foreclosure proceedings. (Id.) On the other hand, Plaintiff claims the ability to acquire the
Property for the redemption price after foreclosure based upon property or inheritance rights.
This purported interest renders her more than a mere tenant—if defects in the foreclosure process
prevented her from acquiring the Property for the redemption price, she arguably stands to lose
not only possession, but also the opportunity to own the Property outright. See United States v.
Currency $267,961.07, 916 F.2d 1104, 1107 (6th Cir.1990) (“A property interest less than
ownership . . . is sufficient to create [Article III] standing.”); Lansing Sch. Educ. Ass’n,
792 N.W.2d at 699 (holding that even in the absence of a legal cause of action, “[a] litigant may
have standing . . . if the litigant has a special injury or right, or substantial interest, that will be
detrimentally affected in a manner different from the citizenry at large”). Certainly, as discussed
below, the facts alleged in the complaint render the legitimacy of Plaintiff’s interest—as well as
the allegedly defective foreclosure’s effect on that interest—suspect. But those issues go more to
the merits of Plaintiff’s claims rather than her standing to bring them. Cf. Roberts v. Hamer,
655 F.3d 578, 580–81 (6th Cir. 2011) (discussing the “closely related” questions of whether a
plaintiff has standing or whether she merely fails to qualify for relief under applicable statutes).
Plaintiff accordingly has Article III standing to sue in federal court.
Plaintiff however is not able to recover under Michigan law. Moreover, “we may affirm
the judgment of the district court on any ground supported by the record.” La. Sch. Emps’ Ret.
Sys. V. Ernst & Young, LLP, 622 F.3d 471, 477 (6th Cir. 2010). We do so here.
Plaintiff’s Claims Fail on the Merits
Because Plaintiff’s claims regarding title to the Property necessarily depend on her ability
to set aside the foreclosure, we first address her challenge to the foreclosure. Under Michigan
law, allowing a challenge to a foreclosure after expiration of the post-sheriff’s sale redemption
period constitutes an equitable remedy. See El-Seblani, 510 F. App’x at 428–29. To qualify for
this equitable remedy, however, the wrongful foreclosure action “must be brought ‘promptly and
without delay.’” Id. at 429 (quoting Richard v. Schneiderman & Sherman, PC, 818 N.W.2d 334,
337 (Mich. Ct. App. 2011), rev’d on other grounds, 807 N.W.2d 325 (Mich. 2012)). Michigan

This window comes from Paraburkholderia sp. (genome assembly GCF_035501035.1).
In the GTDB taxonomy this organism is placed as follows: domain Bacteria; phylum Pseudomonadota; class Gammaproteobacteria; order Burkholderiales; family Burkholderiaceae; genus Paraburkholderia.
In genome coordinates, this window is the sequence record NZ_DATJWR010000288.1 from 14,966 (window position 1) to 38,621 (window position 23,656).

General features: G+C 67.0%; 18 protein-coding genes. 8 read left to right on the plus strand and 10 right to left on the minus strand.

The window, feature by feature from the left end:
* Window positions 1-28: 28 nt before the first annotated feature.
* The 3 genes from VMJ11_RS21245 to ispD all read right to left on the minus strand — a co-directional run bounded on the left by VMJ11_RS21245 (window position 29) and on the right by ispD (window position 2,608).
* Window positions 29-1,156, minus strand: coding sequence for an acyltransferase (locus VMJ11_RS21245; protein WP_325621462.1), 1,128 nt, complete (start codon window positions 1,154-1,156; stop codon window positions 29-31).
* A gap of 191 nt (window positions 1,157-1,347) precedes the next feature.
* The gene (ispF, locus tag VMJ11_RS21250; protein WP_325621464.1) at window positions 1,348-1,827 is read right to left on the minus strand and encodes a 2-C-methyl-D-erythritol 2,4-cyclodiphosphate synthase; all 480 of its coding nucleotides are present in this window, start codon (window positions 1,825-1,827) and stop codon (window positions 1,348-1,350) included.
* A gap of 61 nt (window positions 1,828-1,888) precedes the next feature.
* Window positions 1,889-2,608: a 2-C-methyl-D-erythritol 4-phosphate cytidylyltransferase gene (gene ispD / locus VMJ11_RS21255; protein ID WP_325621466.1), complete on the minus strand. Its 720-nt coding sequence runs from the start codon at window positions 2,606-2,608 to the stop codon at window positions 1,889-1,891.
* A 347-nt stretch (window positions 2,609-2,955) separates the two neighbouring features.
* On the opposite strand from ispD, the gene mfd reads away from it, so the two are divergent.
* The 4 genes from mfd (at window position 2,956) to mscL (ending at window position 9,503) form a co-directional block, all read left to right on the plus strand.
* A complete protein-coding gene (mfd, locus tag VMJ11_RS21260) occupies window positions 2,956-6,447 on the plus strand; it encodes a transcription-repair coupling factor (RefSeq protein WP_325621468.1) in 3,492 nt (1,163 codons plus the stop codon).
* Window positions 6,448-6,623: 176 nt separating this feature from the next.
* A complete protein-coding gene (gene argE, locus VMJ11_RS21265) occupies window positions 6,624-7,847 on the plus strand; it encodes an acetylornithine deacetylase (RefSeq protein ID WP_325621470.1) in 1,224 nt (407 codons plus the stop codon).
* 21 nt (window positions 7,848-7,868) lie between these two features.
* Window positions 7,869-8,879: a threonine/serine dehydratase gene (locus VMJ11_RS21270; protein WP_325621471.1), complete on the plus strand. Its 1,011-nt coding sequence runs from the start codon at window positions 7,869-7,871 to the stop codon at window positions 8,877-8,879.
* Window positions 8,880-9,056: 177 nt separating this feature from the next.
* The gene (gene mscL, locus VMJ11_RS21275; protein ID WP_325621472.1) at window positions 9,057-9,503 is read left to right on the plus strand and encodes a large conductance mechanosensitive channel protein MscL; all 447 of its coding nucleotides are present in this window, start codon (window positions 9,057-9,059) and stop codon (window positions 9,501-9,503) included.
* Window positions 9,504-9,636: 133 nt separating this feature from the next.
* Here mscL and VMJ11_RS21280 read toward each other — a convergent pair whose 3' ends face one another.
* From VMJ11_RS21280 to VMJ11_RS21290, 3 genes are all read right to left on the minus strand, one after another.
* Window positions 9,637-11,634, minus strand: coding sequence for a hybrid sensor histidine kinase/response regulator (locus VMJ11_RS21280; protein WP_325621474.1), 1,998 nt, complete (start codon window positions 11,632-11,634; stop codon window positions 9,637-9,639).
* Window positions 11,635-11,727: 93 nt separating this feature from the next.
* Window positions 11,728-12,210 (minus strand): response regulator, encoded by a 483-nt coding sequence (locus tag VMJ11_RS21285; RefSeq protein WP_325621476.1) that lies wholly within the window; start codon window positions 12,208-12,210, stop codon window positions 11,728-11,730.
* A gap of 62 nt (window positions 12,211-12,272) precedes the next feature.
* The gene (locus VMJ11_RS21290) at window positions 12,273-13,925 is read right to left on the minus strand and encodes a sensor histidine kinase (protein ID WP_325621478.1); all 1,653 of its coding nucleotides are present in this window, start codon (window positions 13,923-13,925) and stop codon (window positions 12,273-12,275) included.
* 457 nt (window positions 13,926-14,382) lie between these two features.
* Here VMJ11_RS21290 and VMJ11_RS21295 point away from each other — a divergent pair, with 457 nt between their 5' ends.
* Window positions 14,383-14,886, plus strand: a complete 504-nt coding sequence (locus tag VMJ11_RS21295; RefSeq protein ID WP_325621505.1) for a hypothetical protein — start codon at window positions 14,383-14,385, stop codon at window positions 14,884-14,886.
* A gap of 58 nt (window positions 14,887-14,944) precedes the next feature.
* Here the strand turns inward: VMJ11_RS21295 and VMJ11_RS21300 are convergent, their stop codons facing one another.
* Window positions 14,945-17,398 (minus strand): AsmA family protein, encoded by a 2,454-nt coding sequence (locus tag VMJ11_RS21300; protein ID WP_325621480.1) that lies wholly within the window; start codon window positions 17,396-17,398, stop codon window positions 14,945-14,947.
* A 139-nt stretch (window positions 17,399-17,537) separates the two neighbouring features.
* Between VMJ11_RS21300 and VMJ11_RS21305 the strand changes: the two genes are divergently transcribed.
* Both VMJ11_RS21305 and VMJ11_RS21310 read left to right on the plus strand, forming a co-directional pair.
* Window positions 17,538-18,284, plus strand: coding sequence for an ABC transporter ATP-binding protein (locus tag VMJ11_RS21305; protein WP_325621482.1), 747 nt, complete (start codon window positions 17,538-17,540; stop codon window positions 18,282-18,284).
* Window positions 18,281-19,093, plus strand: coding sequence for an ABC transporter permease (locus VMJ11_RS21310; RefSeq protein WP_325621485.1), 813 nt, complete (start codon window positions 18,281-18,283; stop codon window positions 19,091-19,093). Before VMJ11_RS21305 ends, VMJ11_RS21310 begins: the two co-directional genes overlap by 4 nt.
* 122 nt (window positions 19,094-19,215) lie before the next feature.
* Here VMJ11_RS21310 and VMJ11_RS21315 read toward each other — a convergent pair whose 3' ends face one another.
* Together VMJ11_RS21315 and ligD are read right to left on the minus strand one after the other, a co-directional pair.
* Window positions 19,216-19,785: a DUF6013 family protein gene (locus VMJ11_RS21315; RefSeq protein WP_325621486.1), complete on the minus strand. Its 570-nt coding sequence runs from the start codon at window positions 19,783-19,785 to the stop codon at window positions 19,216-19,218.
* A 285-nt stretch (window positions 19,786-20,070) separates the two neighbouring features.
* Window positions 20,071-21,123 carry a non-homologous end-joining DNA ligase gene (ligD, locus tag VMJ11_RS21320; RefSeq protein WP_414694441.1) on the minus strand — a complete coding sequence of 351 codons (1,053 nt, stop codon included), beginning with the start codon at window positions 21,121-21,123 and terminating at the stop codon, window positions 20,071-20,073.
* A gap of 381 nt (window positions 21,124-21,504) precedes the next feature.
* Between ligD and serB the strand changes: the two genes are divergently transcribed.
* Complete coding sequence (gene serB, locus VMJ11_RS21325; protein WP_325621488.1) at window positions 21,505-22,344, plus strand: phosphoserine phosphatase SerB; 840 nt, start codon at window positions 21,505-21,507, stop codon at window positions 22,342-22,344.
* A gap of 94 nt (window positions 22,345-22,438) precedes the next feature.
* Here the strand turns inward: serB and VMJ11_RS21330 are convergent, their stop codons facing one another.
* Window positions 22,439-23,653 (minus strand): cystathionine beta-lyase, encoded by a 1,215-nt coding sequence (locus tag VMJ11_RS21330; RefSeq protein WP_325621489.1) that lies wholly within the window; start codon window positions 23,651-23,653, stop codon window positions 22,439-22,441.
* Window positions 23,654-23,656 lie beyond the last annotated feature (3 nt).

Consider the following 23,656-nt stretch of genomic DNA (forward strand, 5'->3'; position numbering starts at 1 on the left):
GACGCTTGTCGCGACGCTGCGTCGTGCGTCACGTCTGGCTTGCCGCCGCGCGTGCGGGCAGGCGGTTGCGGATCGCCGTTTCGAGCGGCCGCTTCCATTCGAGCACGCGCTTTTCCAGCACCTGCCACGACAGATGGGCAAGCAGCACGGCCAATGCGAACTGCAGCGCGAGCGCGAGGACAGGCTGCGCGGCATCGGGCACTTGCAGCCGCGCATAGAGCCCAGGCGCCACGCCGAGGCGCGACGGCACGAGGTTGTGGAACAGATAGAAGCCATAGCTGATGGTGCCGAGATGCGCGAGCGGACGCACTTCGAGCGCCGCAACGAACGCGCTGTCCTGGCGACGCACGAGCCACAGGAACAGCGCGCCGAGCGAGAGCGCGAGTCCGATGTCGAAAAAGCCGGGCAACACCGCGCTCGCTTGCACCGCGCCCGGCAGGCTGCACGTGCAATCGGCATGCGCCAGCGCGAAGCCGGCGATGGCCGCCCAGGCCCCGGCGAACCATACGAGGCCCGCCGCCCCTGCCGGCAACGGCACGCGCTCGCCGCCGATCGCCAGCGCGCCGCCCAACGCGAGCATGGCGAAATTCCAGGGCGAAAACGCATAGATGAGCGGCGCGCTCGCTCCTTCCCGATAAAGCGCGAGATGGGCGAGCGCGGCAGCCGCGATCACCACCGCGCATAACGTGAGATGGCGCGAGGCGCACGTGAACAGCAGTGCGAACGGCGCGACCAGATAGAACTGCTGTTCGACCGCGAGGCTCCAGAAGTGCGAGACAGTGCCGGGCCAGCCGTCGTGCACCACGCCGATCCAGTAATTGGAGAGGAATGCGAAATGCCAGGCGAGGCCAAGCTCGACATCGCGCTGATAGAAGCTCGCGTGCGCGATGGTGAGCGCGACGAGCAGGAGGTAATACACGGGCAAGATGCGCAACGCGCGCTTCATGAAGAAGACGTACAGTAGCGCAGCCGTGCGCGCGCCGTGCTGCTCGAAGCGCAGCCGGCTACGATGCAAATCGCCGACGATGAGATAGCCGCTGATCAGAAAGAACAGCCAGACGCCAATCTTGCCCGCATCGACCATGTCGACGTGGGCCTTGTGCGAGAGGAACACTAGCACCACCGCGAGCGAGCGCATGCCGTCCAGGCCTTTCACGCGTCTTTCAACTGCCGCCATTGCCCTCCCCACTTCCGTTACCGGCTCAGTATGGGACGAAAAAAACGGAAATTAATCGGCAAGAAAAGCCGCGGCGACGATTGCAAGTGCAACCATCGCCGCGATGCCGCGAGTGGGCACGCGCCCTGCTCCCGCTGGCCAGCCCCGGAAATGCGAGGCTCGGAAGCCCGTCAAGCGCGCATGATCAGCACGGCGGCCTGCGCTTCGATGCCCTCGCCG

courts have dismissed post-redemption period challenges to foreclosures when the plaintiff filed
suit after the redemption period expired, see Richard, 818 N.W.2d at 337 (citing White v.
Burkhardt, 60 N.W.2d 925 (Mich. 1953)), and when the plaintiff filed suit some twenty months
after the foreclosure sale, id. (citing Fox v. Jacobs, 286 N.W. 854 (Mich. 1939)).
In this case, the six-month statutory redemption period ended on May 29, 2013.
However, Plaintiff did not file her complaint alleging wrongful foreclosure until February 2,
2014—some eight months after expiration of the redemption period, and only after Fannie Mae
instituted eviction proceedings. Neither Plaintiff’s complaint, nor her briefing before this Court,
explains her delay in challenging the foreclosure.
Even assuming Plaintiff’s suit is timely enough to justify equitable relief, that challenge
fails on the merits. “[I]n order to have a foreclosure set aside after the lapse of the statutory
redemption period,” a plaintiff must demonstrate “a clear showing of fraud, or irregularity.”
Conlin v. Mortg. Elec. Registration Sys., Inc., 714 F.3d 355, 359–60 (6th Cir. 2013) (quoting
Schulthies v. Barron, 167 N.W.2d 784, 785 (Mich. Ct. App. 1969)). “[N]ot just any type of
fraud will suffice. Rather, ‘[t]he misconduct must relate to the foreclosure procedure itself.’” Id.
at 360 (quoting El-Seblani, 510 F. App’x at 429). In addition,
to prove foreclosure-defect claims, “plaintiffs must show that they were
prejudiced by defendant’s failure to comply with [Mich. Comp. Laws §]
600.3204. To demonstrate such prejudice, they must show that they would have
been in a better position to preserve their interest in the property absent
defendant’s noncompliance with the statute.”
Id. at 361 (quoting Kim v. JPMorgan Chase Bank, N.A., 493 Mich. 98, 115–16 (2012)). The
requirement that plaintiffs demonstrate prejudice also applies to claims of improper notice. Id. at
Plaintiff’s complaint alleges two defects in the foreclosure process: “failure to serve
notice on Tomlin’s estate,” in violation of M.C.L. §§ 600.3204 and 600.3205a, and an invalid
chain of title, in violation of M.C.L. § 600.3204(3). (R. 1-2 at ¶¶ 20–21, 48.) The complaint
[T]hese acts were structural defects in the foreclosure process and cause[d] actual
prejudice to Plaintiff who repeatedly attempted to exercise whatever rights she
was entitled to, only to be told by Defendants that they would not deal with her.
In other words, had Defendants complied with MCL §600.3204, Plaintiff would
have been in a better position to preserve her (and/or the decedent estate’s)
interest in the Property.
(Id. at ¶ 49.) However, even assuming that both of Plaintiff’s alleged defects constituted fraud or